John-Alex Mason - Town and Country
15 songs; 57:52 minutes; Library Quality
Styles: Country Blues, Delta Blues, One Man Band
This is the season to be nominating folks to receive a “Keeping The Blues Alive” Award at the 2009 ceremony. Possibly, the sponsor, The Blues Foundation, needs to add one more category: Performer. John-Alex Mason would then be my choice because this young bluesman will turn your head around, literally.
While artists are only eligible for a Blues Music Award and the K.B.A.s are for non-performers, noted guitarist and alum of a Muddy Waters band, Bob Margolin, claims, ““I first heard John-Alex Mason in the distance when he played at the King Biscuit festival in Helena, Arkansas a few years ago. His Delta Blues sounded so right and appropriate... mixed with the echoes of the Blues from the past.... John-Alex was whuppin' it with the fire, passion, and understanding of the language of Blues Music. I had to find out who was playing....”
One has to think that past one-man-and-his-guitar originators like Skip James, Son House, and Robert Johnson would be proud to see their songs and styles furthered into the 21 century by quality artists like a young John-Alex Mason. Personally, I can imagine a wry smile creeping across an early bluesman’s face if he could see Mason playing a cigar-box and broom handle “LoweBow” guitar. “What the hell is that thing you got there, boy? Can’t you afford no gee-tar?” he might inquire. Of course, Robert Johnson would also be more than a little awed by that electrical amplification stuff.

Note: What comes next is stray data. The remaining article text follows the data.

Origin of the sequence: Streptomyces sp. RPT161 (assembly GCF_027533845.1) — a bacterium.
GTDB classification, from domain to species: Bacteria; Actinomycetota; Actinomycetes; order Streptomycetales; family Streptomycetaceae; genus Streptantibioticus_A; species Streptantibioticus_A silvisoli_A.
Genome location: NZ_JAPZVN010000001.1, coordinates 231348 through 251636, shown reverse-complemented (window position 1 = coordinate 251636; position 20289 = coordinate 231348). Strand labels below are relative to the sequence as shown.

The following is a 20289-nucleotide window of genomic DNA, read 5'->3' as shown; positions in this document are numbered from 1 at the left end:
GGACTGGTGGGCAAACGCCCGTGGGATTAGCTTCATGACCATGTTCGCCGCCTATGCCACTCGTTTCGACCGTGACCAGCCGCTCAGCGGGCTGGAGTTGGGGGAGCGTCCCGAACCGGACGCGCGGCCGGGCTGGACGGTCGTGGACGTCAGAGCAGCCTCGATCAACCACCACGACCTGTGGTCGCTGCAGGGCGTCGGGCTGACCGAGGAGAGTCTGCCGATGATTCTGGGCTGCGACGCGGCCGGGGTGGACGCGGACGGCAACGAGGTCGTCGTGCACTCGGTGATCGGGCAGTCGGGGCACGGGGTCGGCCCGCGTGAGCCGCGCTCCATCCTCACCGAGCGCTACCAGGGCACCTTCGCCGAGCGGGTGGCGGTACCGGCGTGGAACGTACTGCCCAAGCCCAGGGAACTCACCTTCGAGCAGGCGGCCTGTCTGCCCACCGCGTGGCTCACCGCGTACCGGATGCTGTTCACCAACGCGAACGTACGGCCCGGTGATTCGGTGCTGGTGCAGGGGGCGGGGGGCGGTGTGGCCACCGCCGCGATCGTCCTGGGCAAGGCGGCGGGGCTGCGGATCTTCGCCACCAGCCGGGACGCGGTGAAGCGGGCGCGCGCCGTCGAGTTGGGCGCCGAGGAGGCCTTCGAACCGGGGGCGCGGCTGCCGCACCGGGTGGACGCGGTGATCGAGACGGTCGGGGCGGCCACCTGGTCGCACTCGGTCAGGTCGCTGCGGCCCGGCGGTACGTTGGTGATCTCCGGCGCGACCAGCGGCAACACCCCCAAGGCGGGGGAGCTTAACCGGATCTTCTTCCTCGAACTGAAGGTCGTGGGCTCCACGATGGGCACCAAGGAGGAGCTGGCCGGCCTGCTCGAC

“Town and Country,” the fifth album from Colorado’s Mason, contains a mixture of seven originals, five traditional songs, and three Mason arranged covers (Skip James’ “Cypress Grove,” Elmore James’ “Shake Your Money Maker,” and Robert Johnson’s “Terraplane Blues.”) All fifteen songs feature the incredible, wearied singing voice of Mason that one just does not expect from a younger man. With a nasal resonance, his strong voice propels each song, creating an interest matched only by the remarkable rhythm of his instrument playing and Footdrumming.
Mason on a National resonator, steel bodied, Style O guitar, electric guitar, and LoweBow is like a juggler keeping several balls in the air as he keeps several rhythms going simultaneously. By striking the strings with all five fingers, alternately thumbing the bass strings for rhythm and plucking the treble strings for melody lead notes, he can play both simultaneously.
Songwriting: If Mason ever took a composition class in school, I’ll bet he scored highly. Imagine an assignment: “Class, poetically express your take on ‘home is where the heart is.’” Mason’s homework (now found in his song “Bury My Boots”): “‘Bury My Boots’ baby / By the highway side / I don’t want to see another / Greyhound bus to ride.” Another assignment: “Class, finish this sentence, ‘I miss you more than I miss _?_.’” Mason’s homework: “The Sun.” Further excellence is found in his song “Strange Things (happening in this world)” where Mason poignantly conveys the idea that true solace is best found in the bosom of a lover.
In John-Alex Mason, one gets the complete package of singer, songwriter, guitar player. Now add the exuberance of youth and the devotion of a blues soul, and voila, this year’s winner for keeping the early blues alive.
Reviewer James “Skyy Dobro” Walker is a noted Blues writer, DJ and Blues Blast contributor. His weekly radio show “Friends of the Blues” can be heard each Thursday from 4:30 – 6:00pm on WKCC 91.1 FM in Kankakee, IL